Do you know that some behaviors, like gaming and gambling, can produce symptoms similar to substance use disorder? These are known as behavioral or process addictions.
While a number of behaviors can mimic addiction, to date only one behavioral addiction has been recognized by both the Diagnostic and Statistical Manual of mental health (DSM) and the American Society of Addiction Medicine (ASAM)—gambling addiction. It is defined in the DSM-5 as “persistent and recurrent problematic gambling behavior leading to clinically significant impairment or distress.”
Research has proven that gambling activates the same reward systems in the brain as substance use disorder.
The National Council on Problem Gambling offers the following as symptoms of problem gambling “increasing preoccupation with gambling, a need to bet more money more frequently, restlessness or irritability when attempting to stop, “chasing” losses, and loss of control manifested by continuation of the gambling behavior in spite of mounting, serious, negative consequences. In extreme cases, problem gambling can result in financial ruin, legal problems, loss of career and family, or even suicide.”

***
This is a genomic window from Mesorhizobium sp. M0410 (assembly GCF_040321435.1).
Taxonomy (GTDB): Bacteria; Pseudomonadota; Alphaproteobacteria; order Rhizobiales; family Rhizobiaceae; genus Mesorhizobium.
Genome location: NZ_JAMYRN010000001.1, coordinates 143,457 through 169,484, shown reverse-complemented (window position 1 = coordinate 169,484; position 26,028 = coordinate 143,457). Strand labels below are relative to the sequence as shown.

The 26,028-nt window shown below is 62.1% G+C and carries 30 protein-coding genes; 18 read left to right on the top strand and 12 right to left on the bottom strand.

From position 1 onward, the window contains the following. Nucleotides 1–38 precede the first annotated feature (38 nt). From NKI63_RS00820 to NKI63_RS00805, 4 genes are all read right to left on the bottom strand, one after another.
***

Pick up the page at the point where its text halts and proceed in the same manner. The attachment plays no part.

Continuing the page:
In addition to gambling disorder, internet gaming disorder is currently being considered for inclusion in the DSM. In 2019, the World Health Organization (WHO) included gaming disorder as a behavioral addiction in its International Classification of Diseases. Gaming, like gambling, stimulates reward mechanisms in the brain that can lead to addictive behaviors. WHO characterized gaming disorder as “impaired control over gaming, increasing priority given to gaming over other activities to the extent that gaming takes precedence over other interests and daily activities, and continuation or escalation of gaming despite the occurrence of negative consequences.”
Other potential behavioral addictions include sex addiction, exercise addiction, and shopping addiction. While none are included in the DSM at this time, many people identify as having one of these addictions. There are numerous support groups across the country for people looking for help for these behavioral addictions.
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